Posts Tagged ‘ya literature’

Random Things or “Love”ing-ly Ever After?

Wednesday, May 16th, 2018

I never know when I’m going to fall in love. Especially when it comes to falling in love with new experiences, hobbies, or things. It always starts off innocently enough—there’s a little bit of curiosity, an itch to try something new. Most of the time, that’s where it stays—maybe I’ll take a class or check out a book from the library on “hobby du jour.” But when I fall for something, I fall hard, and I go from curious to “welcome to a new hobby/sport/language obsession” in a heartbeat. Like romantic love, it’s random, unexpected, wonderful, and brings out the best parts of me.

For this “random things you might not know about me” post, I’ve decided to list random things in my life that I love*. Because what we love, after all, helps to define a big part of who we are:

  1. I love being a Mechanical Engineer. I love how I was trained to be a problem solver, whether I’m developing medical devices or plotting out manuscripts. I get to use art, physics, and math to make really cool things to improve people’s health and quality of life, and it’s an epic feeling seeing something I made in action, whether in a surgery, recovery, or a post-op x-ray.
  2. I love languages. I’m multilingual—bilingual in English and Portuguese and conversational in French and Spanish. I love how language is culture and history all wrapped in the evolution of words and phrases. Writers are word alchemists—we turn words into bookish gold, and it’s fun to have a playground full of possibilities pouring out of multiple dictionaries.
  3. I love to dance. Ballet and contemporary were an important part of my life until I ruptured my Achilles tendon. I started figure skating as a sort of physical therapy and fell in love with it, too. Skating went from therapy to a new way to spin, dance, and fly (and I get to pick my skating outfits, which beats recital dress roulette by a mile).
  4. Phoebe’s love of archery in Bookishly Ever After was based on teen me’s dream of becoming Susan Pevenzie from the Narnia books. When I started researching archery for Bookishly, I ended up falling in love with the sport and have now been taking lessons in Olympic recurve archery since 2014. I love digging my feet into the grass of the outdoor archery range and I love the feeling when I clump my arrows together so closely, I can hear one arrow skim the others on its way into the target.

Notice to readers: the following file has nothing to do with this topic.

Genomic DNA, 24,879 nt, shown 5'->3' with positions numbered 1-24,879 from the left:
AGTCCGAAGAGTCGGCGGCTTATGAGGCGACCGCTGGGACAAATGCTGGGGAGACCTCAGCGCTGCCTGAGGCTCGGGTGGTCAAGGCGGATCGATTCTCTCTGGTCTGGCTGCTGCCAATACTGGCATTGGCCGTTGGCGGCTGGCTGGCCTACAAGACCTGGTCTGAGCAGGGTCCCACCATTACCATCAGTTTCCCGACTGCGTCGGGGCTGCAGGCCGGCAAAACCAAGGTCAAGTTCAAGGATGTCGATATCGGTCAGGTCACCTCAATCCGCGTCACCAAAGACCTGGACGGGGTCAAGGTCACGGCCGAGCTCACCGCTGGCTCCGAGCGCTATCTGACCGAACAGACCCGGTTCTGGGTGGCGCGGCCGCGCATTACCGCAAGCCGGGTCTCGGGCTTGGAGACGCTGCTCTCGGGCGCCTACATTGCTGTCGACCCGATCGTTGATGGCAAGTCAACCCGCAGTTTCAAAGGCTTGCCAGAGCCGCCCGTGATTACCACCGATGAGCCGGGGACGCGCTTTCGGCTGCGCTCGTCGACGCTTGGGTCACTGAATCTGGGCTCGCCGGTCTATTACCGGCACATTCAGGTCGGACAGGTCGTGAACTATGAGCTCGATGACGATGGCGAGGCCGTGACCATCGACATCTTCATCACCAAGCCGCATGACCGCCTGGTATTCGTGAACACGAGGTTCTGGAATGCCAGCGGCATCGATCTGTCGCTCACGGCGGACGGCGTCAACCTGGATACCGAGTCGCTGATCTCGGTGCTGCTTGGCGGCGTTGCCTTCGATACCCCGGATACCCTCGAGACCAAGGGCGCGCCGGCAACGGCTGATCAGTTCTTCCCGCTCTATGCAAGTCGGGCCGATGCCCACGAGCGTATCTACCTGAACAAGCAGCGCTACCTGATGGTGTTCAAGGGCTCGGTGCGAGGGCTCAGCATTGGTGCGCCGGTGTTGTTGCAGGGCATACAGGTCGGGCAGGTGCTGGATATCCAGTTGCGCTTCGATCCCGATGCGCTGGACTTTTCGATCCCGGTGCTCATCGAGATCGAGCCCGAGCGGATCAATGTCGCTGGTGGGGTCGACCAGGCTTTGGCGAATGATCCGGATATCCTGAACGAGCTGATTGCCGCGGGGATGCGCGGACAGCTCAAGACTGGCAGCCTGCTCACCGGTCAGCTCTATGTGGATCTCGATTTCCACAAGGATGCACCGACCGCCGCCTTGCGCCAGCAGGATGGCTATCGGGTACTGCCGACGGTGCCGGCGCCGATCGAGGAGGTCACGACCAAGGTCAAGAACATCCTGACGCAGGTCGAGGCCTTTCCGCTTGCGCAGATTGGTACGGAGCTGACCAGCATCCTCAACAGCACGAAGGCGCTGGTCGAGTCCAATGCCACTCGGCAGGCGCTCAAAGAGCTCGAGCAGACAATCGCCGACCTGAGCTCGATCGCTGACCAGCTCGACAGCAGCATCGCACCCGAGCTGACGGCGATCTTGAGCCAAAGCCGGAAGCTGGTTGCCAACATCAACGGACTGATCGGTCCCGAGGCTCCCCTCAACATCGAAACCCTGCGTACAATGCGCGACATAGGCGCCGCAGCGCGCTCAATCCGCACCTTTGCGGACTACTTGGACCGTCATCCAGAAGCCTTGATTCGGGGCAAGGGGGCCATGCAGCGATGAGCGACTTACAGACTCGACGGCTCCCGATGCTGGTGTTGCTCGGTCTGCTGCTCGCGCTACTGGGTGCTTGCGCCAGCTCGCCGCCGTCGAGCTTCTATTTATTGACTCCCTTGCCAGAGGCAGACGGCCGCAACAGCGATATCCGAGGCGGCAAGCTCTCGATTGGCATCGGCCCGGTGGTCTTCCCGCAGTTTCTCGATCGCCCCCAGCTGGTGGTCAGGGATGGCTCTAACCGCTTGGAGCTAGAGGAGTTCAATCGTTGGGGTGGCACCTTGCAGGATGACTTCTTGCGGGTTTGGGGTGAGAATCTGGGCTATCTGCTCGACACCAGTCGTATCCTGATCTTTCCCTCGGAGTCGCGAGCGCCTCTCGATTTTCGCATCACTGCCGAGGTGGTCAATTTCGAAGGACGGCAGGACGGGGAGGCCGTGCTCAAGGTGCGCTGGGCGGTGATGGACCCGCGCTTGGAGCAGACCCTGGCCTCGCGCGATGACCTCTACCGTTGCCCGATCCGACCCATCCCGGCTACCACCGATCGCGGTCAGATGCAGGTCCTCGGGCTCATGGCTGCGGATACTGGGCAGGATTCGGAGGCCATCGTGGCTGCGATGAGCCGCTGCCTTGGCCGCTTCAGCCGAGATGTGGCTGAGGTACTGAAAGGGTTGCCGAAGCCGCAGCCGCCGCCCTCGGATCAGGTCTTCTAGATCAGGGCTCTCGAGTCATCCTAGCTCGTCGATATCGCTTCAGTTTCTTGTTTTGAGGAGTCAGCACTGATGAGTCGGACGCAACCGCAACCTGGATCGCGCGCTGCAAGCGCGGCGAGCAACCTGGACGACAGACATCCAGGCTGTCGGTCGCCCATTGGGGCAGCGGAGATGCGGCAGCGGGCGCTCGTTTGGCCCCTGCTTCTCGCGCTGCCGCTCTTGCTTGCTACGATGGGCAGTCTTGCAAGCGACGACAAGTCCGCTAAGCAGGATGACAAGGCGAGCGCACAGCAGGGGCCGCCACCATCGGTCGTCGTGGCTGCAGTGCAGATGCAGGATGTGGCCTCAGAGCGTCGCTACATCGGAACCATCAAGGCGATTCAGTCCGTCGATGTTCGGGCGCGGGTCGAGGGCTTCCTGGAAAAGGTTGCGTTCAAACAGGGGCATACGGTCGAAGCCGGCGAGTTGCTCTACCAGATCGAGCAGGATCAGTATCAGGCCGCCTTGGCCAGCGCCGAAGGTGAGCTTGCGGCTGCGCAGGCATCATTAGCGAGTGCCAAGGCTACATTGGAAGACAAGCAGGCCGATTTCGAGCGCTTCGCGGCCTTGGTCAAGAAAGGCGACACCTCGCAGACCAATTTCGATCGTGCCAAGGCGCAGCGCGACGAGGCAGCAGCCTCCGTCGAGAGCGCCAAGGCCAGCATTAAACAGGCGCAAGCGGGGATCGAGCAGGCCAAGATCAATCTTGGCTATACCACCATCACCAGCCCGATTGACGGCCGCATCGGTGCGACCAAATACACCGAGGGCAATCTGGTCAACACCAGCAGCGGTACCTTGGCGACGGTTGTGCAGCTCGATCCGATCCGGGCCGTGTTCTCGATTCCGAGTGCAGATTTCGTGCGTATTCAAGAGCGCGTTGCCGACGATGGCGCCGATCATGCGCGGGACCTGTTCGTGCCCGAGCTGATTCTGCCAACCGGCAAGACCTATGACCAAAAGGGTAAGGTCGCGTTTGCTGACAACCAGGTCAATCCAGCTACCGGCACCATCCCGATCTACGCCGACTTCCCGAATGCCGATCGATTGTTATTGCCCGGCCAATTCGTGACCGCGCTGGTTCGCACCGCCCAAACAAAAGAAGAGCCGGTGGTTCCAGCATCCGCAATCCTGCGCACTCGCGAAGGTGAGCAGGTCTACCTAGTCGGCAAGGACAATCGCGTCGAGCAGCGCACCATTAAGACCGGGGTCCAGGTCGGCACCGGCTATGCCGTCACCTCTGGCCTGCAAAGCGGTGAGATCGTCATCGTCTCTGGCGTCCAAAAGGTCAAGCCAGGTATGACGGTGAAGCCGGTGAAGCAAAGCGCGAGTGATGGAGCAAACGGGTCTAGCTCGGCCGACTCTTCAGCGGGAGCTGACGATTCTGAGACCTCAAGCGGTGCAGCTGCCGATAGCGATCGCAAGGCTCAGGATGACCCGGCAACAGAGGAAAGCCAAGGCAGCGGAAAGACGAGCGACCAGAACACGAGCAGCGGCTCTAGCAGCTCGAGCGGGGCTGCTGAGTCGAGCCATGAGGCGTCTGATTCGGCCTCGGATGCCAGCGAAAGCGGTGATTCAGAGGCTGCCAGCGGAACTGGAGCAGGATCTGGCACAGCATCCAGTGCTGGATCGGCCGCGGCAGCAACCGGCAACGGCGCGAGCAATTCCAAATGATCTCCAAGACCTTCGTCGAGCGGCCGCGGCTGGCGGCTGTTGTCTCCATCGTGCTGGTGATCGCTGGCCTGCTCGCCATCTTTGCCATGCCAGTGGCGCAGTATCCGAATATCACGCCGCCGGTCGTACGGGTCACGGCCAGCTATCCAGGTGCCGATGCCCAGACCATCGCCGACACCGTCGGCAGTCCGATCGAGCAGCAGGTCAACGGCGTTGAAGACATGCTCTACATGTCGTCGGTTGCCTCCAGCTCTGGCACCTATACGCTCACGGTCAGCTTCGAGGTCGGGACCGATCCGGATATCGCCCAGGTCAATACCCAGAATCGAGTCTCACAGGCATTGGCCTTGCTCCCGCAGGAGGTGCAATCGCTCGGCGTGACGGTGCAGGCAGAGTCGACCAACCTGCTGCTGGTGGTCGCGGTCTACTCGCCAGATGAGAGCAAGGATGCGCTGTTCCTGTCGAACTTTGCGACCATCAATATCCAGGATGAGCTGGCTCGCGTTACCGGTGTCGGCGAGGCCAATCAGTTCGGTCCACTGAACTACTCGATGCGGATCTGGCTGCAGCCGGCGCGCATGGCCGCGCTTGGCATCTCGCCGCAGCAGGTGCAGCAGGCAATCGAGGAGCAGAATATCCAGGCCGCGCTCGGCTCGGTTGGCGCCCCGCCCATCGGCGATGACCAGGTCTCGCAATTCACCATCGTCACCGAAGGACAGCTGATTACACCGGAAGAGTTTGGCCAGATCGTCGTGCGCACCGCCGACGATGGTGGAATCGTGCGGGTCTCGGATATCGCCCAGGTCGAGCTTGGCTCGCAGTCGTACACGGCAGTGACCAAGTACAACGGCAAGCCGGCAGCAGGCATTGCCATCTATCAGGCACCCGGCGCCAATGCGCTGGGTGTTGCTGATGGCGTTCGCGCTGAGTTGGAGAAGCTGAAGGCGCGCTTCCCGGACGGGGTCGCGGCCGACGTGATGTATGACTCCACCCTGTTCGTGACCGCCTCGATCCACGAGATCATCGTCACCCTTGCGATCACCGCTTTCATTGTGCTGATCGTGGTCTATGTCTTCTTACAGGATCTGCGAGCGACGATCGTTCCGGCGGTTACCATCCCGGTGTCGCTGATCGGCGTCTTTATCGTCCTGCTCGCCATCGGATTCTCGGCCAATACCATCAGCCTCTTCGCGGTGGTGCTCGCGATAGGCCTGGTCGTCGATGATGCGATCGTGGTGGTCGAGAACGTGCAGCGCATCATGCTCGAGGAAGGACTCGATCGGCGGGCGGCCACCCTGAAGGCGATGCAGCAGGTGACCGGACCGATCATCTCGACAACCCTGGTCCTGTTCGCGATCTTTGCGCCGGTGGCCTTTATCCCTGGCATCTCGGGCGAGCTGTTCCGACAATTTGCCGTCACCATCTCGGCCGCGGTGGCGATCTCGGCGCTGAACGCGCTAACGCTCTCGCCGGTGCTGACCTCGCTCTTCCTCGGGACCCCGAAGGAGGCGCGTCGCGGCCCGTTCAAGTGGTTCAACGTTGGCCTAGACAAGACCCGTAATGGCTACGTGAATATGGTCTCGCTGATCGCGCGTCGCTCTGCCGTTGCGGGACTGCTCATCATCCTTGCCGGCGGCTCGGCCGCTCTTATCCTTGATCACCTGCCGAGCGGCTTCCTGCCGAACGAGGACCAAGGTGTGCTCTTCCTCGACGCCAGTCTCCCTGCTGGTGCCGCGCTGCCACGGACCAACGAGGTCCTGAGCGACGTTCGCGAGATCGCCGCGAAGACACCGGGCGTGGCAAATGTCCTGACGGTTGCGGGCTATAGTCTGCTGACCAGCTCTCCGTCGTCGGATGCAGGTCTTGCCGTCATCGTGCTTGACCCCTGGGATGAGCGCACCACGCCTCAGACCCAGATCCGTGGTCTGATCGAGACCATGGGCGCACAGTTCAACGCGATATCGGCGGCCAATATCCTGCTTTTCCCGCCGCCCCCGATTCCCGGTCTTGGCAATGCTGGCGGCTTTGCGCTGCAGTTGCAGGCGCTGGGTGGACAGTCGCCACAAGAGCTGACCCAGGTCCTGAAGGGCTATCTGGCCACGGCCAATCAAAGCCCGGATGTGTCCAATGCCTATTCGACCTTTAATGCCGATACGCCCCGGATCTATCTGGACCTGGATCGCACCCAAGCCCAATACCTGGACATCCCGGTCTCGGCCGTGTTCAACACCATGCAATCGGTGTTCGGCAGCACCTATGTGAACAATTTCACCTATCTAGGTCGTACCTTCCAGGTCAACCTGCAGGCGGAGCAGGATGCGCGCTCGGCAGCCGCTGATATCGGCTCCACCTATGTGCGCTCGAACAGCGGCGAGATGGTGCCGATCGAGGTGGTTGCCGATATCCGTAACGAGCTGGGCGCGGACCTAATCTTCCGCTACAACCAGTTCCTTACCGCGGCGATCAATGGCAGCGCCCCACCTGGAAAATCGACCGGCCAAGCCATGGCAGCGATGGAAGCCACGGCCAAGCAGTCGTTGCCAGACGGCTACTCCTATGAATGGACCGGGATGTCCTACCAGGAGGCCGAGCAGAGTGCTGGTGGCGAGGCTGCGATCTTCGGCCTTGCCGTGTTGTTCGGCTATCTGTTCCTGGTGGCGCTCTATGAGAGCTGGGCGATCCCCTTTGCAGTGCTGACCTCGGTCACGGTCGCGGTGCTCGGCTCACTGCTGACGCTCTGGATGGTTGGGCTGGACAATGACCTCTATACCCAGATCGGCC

5. I love to draw. When I was in high school, I had thought of becoming an English or Art teacher, but when I decided to study engineering, I had falsely believed I had given up all chances of ever doing anything with art or writing. I was certainly wrong with the writing, but I think drawing will remain something just for me and just for fun, like skating and dance and archery.
  6. I loved fencing, and fenced foil and epee on my college’s men’s team (we didn’t have enough women to form our own team). It made me feel strong and graceful, and I still feel a little thrill when I see my old gear.
  7. And, lucky 7, I love to write, but you’ve probably figured that out already.

What about you? What are the things that sneakily found their ways into your heart? What are the random things you love?

*Blogger’s Note: Omitted are the living beings I love: family, friends, cats… you get the idea, because this post would get way too long. WAAAAY too long. Ditto bigger things, like the world, snow, glitter, and old records playing on hot summer evenings… and… and…

Engaging with Magnetic Shift

Friday, June 10th, 2016

Over Memorial Day Weekend, I got the chance to sit down and read Magnetic Shift, a Spencer Hill Press YA book by Lucy D. Briand about teenagers and NASCAR. I, personally, am not a fan of cars driving around in circles as fast as they can as a sport, but it was interesting to get an inside look at all the things that go into a race, as well as getting a storyline about some teenagers involved in the business. Teenagers working with a racing team? Is that heard of? Dean Grant specializes in finding talent in 18-year-olds and bringing them onto his team. Cue Colton Taylor, teenage heartthrob and super fast driver.

But that’s not who this story is about–just the love interest. The book is written from the point of view of Lexi Adams, a 17-year-old who works in her abusive stepfather’s junkyard and has supernatural abilities to move metal with her mind. Her stepfather sends her to work for Dean Grant in exchange for advertisement. She has no say and no desire to be in a position to reveal her gift to anyone.

I think the most interesting character development in this book is in Lexi’s struggle to figure out how to handle what she calls her curse. She only discovered her abilities Freshman year of high school and has no idea how to stop things from flying around when she feels different emotions. How is she supposed to be a normal teenager with a normal life and a normal crush on a hot guy who seems to like her back? The most impressive thing is that she fought to gain control no matter what. Even if that meant giving up things she really wanted in order to protect others–an act I didn’t support solely because I was so connected and thought she was being irrational.

This book sucked me in and I almost yelled at Lexi a couple times–like how can you not see that you lose control when you’re sad and angry, not when you’re happy? Are you actually not seeing what’s happening around you? And why is it so hard for you to believe that someone likes you? Come on, girl. Get your act together. Though I had many near outbursts as I engaged with the characters, I genuinely cheered them on and willed them the succeed. As if it would actually change the story. For not being all that interested in NASCAR, I sure couldn’t put this book down.

–Rebecca, Intern